“All would be at the heart of what the successful female brand is about.”

Even the most progressive companies sometimes fail to hit the right tone, however. Dove was criticised last year in a Guardian article for becoming “patronising” and “tarnishing its reputation” as a beauty brand on a woman’s side for its “Real Beauty” bottles.

The bottles, made in different shapes to reflect the diversity of women’s bodies, did not make it to production but provoked a negative reaction on social media.

“How did a brand that has always got it so right, suddenly get it so wrong?” asked the Guardian.

The older female demographic is still neglected

Meanwhile, companies also continued to let the older female demographic down, argued Roberts.

“You know there’s a saying that women over fifty become invisible within the world and actually, if you look at marketing, that is never more true. Women in the second half of their lives are more or less ignored,” she said.  

“There is very little that is done in terms of supporting and respecting their interests and achievements and contribution so that is a whole, totally insane, missing link, given that commercially that is really where the value is in the market, with the older audience,” said Roberts.

“Some of the fashion brands have done it, in a slightly token way, but I think that that’s probably where the next wave of opportunity lies.”

Advertising could also do more to better portray the participation of hard-working women in the global supply chain of major companies, said Sioned Jones, Executive Director at women’s rights NGO, The Circle.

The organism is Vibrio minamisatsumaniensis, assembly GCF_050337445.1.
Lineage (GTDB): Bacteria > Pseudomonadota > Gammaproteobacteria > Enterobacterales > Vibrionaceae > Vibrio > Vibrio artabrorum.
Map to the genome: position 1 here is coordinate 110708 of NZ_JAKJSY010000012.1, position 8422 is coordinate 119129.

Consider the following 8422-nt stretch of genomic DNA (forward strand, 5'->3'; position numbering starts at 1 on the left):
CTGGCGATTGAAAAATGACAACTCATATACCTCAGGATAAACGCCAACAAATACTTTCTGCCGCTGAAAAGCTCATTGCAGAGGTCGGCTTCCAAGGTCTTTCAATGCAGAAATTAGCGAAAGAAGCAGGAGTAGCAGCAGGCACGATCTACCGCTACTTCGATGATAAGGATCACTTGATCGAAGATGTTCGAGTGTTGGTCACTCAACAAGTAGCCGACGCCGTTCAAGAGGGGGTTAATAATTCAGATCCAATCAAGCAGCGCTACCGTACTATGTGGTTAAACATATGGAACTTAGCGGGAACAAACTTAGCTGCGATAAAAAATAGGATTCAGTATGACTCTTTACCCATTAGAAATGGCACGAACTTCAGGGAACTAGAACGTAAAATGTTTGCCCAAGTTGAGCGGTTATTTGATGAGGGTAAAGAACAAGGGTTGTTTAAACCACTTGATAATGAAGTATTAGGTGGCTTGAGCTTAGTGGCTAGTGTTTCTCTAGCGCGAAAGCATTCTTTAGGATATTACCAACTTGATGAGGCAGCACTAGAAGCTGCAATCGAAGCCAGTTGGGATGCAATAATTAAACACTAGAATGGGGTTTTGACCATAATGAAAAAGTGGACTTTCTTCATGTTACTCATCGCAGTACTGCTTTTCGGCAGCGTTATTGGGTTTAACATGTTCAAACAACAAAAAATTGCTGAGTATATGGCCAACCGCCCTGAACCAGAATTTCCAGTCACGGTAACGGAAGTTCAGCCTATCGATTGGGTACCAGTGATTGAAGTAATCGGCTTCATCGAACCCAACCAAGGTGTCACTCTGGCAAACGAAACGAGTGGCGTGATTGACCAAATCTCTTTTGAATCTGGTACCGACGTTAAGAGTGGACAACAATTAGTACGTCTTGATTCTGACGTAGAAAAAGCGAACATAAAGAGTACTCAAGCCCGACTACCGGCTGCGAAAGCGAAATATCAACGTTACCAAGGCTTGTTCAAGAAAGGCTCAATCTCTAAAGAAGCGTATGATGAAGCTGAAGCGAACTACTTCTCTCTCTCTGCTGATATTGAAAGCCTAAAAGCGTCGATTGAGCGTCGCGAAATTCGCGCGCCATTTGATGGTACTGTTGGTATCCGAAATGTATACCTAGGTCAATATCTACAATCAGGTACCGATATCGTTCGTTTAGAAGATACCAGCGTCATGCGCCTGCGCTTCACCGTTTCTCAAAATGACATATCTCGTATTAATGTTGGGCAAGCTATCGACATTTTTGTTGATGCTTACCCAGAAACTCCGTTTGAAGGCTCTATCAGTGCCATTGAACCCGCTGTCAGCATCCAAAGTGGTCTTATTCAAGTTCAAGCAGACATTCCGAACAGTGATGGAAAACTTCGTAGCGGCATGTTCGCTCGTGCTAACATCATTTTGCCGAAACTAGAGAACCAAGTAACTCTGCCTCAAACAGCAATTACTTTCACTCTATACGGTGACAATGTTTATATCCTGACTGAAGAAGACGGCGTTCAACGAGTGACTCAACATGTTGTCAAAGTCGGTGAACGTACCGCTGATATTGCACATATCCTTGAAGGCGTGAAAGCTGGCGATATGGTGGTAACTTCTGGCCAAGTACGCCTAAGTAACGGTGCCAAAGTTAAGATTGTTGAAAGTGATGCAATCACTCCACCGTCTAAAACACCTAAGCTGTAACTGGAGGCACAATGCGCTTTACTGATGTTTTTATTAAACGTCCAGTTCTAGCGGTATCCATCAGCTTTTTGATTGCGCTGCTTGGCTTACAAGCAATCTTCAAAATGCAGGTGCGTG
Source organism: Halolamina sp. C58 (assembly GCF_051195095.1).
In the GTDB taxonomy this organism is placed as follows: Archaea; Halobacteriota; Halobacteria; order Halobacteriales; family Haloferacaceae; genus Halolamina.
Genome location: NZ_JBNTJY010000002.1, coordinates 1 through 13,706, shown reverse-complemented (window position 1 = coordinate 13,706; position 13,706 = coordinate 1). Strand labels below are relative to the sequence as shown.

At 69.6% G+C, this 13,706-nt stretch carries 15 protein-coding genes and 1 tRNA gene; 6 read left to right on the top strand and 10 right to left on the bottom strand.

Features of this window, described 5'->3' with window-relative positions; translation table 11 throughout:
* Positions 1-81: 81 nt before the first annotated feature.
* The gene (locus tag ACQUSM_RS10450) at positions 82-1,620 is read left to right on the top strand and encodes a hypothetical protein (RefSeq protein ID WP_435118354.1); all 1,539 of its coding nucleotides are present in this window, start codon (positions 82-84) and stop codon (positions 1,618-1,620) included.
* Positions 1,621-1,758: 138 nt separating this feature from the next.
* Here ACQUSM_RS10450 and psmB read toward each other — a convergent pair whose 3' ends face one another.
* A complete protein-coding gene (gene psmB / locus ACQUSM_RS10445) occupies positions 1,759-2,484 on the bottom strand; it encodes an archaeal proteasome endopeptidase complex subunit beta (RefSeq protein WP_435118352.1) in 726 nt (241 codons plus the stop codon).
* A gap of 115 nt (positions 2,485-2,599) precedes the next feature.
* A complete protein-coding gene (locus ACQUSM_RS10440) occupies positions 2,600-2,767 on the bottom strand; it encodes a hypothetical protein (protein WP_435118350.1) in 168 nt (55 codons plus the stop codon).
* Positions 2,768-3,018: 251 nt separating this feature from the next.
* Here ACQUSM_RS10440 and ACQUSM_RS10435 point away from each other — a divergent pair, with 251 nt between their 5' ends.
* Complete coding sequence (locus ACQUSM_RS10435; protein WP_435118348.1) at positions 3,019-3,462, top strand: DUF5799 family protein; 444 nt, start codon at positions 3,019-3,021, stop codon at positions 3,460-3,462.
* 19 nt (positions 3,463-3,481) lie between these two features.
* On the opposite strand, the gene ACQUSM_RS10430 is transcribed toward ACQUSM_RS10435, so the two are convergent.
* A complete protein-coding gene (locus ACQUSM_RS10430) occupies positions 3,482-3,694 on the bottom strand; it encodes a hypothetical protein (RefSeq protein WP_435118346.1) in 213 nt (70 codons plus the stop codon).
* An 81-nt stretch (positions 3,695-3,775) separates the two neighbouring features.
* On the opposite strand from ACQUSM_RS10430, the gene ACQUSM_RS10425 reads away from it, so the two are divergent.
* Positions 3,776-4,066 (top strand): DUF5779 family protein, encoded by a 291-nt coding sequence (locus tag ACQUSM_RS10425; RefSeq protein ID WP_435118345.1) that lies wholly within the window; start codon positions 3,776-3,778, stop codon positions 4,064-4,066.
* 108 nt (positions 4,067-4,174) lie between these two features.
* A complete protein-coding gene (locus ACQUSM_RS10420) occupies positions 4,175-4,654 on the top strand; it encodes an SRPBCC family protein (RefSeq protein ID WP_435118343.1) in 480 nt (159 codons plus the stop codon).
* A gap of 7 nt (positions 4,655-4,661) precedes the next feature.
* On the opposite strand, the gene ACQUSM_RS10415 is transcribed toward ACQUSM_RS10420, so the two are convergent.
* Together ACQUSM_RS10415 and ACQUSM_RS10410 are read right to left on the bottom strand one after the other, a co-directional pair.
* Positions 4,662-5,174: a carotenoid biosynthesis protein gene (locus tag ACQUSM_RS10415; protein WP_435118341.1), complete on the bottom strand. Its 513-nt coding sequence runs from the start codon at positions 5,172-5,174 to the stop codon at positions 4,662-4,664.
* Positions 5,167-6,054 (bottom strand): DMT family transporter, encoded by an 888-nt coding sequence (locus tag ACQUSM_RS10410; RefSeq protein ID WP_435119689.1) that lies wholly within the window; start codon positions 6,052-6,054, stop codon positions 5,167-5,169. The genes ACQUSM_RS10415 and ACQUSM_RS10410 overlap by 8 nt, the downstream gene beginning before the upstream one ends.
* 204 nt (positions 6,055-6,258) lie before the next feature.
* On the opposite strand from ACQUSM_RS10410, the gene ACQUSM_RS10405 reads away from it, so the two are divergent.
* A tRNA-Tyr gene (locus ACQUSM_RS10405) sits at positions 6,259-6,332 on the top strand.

There could be more recognition of “the role of women in the production of food or drink or clothes.” It should be the responsibility of companies to show the role women play in the production of their goods, with the aim to make a positive impact on society, she argued.

“To be brutally honest, the changing of the world’s poverty situation will happen most by the private sector, so they have more opportunity to shift the poverty pendulum than anyone, any NGO, or individual,” she said.  

The positive impacts to the cause

“I think in terms of marketing, if they show equality, that is good for women wherever, because it strengthens the arguments around why the world needs to be more equal,” added Jones.

Marketing campaigns could bring about positive change as long as they refrained from demeaning women by portraying them in stereotypical roles, for example showing them always to be the ones to change a baby’s nappy in an advert, she argued.

“If advertising is showing more equality and especially less stereotyping I think that does help the movement of women generally shift,” Jones said.

“Feminism is about equality – about equal rights and opportunities…It’s not about showing how strong women are but actually about how they are capable and able if you give them the same opportunity and rights.”

Nicola Smith has spent a decade reporting for The Sunday Times on both the European Union and South Asia.